When people learn of my management trajectory during one of my speaking engagements, I will often get asked, “Well then, how did you become the person who could do public speaking?”
My answer: “It’s always been part of my management gig.”
All that really changed for me through the years, was the audience.
Speak to your Intent
Speaking ‘to’ people, usually amounts to speaking ‘up’ for people.
You think about what you want to say, then you think about how you can say it in the best possible way, then you say it— after you’ve asked permission of their attentions.
First, I’d speak to a handful of people on whatever team I was on.
Then, I’d speak to groups of up to a dozen or so in pre-shift meetings— early, daily practice for sure.
Then, I’d speak for my departmental meetings, and then, for my divisional meetings.
I would often speak at the weekly staff meetings held for all managers.
Then, I’d speak in our all-staff general meetings— in the hotel business, that usually meant for 500 people and more.
Training sessions kicked in all along the way. Not training I got on speaking; I’ve never had any of that. I mean training that I had to attend (where I could listen to how, and see how others did it) and training I had to give my employees on workplace skills, education and knowledge.
Sense of Place enlarges the conversation
Interspersed with my ‘management gig trajectory’ I’d speak to community groups, wherever our workplace ‘Ohana volunteered, and participated in civic engagement. I was called upon for those community leader presentations which often happen at local schools and rotary clubs.
When you’re a manager, learning to speak is about being willing to be the person who does it. Every ‘presentation’ starts simply, as a conversation which must happen.
Mālama your message.
Turning a must-have conversation into a presentation is the mālama of your intended message —it’s giving care to how you will say something, so your message is well received by those you wish to hear it, respond to it, and participate to it. You have to think beyond the conversation, to what you’re hoping will happen afterwards.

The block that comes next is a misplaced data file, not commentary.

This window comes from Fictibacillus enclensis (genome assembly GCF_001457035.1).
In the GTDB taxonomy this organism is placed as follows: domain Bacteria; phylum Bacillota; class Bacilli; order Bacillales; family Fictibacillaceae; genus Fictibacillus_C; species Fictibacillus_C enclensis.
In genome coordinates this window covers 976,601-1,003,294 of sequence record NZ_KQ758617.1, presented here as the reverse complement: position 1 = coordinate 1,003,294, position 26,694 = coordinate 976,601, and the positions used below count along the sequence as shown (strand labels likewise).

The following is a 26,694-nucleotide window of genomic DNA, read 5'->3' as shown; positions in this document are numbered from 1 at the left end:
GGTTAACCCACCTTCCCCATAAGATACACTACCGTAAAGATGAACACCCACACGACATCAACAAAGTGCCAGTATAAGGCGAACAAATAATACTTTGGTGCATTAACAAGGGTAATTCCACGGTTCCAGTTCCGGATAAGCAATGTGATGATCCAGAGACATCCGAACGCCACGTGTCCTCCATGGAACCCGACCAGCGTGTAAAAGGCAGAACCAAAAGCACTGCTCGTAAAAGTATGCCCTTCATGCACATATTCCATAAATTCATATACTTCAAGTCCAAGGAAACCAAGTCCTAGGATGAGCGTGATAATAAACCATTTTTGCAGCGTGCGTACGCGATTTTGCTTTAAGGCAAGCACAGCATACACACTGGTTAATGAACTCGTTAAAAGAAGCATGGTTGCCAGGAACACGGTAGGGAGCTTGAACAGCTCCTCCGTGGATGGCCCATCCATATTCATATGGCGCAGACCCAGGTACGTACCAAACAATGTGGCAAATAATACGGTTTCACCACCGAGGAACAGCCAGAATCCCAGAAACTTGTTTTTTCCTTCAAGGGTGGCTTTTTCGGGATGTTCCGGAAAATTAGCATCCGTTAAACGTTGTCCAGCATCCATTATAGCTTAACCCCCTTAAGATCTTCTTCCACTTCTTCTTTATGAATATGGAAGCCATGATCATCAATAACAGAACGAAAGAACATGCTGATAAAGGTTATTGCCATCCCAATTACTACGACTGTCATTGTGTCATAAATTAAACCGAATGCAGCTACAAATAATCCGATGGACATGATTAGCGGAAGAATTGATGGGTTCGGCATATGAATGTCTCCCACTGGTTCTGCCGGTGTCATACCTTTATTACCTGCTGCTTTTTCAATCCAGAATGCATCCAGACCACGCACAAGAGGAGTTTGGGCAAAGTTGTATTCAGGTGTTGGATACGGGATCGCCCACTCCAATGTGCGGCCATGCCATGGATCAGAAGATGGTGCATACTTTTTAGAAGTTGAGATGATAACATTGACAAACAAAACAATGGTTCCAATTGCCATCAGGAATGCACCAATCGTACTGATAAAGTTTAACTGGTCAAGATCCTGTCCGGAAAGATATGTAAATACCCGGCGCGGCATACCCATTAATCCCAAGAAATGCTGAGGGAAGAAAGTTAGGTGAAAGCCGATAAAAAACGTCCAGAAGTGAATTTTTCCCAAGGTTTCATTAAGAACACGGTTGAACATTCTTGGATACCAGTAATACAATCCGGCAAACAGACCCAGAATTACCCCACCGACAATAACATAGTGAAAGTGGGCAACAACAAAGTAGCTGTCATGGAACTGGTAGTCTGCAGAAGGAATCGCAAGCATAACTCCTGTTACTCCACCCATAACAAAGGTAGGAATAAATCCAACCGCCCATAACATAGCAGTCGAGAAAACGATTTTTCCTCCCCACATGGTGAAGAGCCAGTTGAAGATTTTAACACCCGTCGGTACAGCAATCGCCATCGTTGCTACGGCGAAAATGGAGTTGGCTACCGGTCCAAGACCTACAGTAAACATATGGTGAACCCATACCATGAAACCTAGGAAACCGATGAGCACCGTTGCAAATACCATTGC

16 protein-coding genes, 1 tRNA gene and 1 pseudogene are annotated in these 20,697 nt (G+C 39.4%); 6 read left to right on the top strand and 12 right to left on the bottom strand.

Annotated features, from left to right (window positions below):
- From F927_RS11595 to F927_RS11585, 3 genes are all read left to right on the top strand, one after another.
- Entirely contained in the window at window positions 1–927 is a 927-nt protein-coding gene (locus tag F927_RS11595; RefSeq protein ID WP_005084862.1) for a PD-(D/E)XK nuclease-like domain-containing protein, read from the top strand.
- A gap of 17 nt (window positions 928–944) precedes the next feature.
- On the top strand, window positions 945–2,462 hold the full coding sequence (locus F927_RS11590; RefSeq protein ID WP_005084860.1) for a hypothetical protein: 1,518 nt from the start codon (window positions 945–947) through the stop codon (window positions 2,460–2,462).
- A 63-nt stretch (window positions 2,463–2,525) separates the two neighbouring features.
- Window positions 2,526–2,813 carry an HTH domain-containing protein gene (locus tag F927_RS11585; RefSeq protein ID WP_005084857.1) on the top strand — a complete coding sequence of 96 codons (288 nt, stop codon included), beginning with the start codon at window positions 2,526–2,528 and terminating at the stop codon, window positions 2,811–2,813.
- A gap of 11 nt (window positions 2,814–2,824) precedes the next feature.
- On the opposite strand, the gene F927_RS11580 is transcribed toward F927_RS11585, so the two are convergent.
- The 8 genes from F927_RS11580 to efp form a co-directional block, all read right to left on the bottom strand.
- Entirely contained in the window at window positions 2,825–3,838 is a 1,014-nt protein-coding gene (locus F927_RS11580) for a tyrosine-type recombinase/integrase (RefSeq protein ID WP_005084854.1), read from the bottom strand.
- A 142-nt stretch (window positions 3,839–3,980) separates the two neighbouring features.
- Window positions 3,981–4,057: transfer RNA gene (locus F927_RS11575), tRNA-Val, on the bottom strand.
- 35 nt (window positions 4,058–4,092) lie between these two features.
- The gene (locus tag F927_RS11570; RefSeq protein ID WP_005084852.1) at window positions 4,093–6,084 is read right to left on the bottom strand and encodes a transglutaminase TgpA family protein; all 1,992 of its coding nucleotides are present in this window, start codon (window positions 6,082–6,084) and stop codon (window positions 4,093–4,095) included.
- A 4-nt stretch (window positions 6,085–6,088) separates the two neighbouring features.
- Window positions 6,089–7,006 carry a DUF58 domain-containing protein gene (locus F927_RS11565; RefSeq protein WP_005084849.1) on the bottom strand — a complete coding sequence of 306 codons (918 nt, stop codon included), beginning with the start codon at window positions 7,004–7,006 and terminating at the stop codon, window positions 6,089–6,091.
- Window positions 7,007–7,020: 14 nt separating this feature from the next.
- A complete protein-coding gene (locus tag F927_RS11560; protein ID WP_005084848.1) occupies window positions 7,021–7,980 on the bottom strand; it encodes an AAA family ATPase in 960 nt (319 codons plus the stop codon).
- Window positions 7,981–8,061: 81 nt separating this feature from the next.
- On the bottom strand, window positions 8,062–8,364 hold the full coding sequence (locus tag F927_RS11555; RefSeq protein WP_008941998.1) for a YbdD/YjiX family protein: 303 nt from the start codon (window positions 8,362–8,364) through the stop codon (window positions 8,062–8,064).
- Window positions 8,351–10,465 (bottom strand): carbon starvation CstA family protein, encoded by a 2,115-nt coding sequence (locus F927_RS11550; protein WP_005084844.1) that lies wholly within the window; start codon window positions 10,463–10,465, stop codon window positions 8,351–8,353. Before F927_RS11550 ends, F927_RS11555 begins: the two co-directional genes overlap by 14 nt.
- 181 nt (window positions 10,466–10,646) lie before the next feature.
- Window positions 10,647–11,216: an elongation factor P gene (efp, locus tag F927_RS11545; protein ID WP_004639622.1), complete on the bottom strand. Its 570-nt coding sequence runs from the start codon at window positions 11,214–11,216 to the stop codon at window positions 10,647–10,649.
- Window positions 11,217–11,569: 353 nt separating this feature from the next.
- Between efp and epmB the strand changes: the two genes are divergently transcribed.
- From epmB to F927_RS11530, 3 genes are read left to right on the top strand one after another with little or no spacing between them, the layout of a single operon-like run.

To grow as an Alaka‘i Manager, be the person who chooses to speak up. Speak to something, and speak for your peers and your people.
Intention is clarity, value alignment brings goodness
Speaking as I do now, for the presentations of Managing with Aloha, has been the easiest speaking I’ve ever done.
‘Tis true that I had years of workplace practice to prepare me —I made the choice to speak up, that I’m asking you to make— however that’s just part of it.
In all the speaking I did before my book was written, I flew another’s flag: I’d speak to the mission and vision of my employer at the time, and of their values; I spoke of their intention. Representing senior managers is what junior managers and supervisors must learn to do.
Now I speak to my own intention. It’s business, it’s professional, however it’s very personal, for Managing with Aloha is my all-in philosophy; Managing with Aloha is my heart and soul’s intention for morally good, Pono management practice, self first, others second.
You can get there too.
You need not write a book about it, then create a business built on it like I did. You simply need to have the clarity about what you wish to stand for.
- That clarity, comes from the good intention of your calling: A Manager’s Calling, the 10 Beliefs of Great Managers.
- Second, that clarity will come from your values: Ethos—Be True To Your Values.
The ‘IMI OLA value alignment we’ve been working on in November and December can prove to be extraordinarily useful in this regard, just choose it. Choose to participate in it, and then choose to speak to it as a means of sharing your values with those you work with.
When you’re a manager, learning to speak is about being willing to be the person who does it. A ‘presentation’ is simply a conversation which must happen.
Learning to speak, and speak up, is very much a part of sharing your Aloha. Start there.
Are you a new reader? Revisit our ‘IMI OLA value alignment and #AlohaIntentions here: ‘IMI OLA Freedom: A Self-Coaching Exercise. I would also suggest the reading pathways linked up in this article: Huddles, Values and the Work Ethic we Value.
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And if you’re wondering about this… What if I’m not a manager?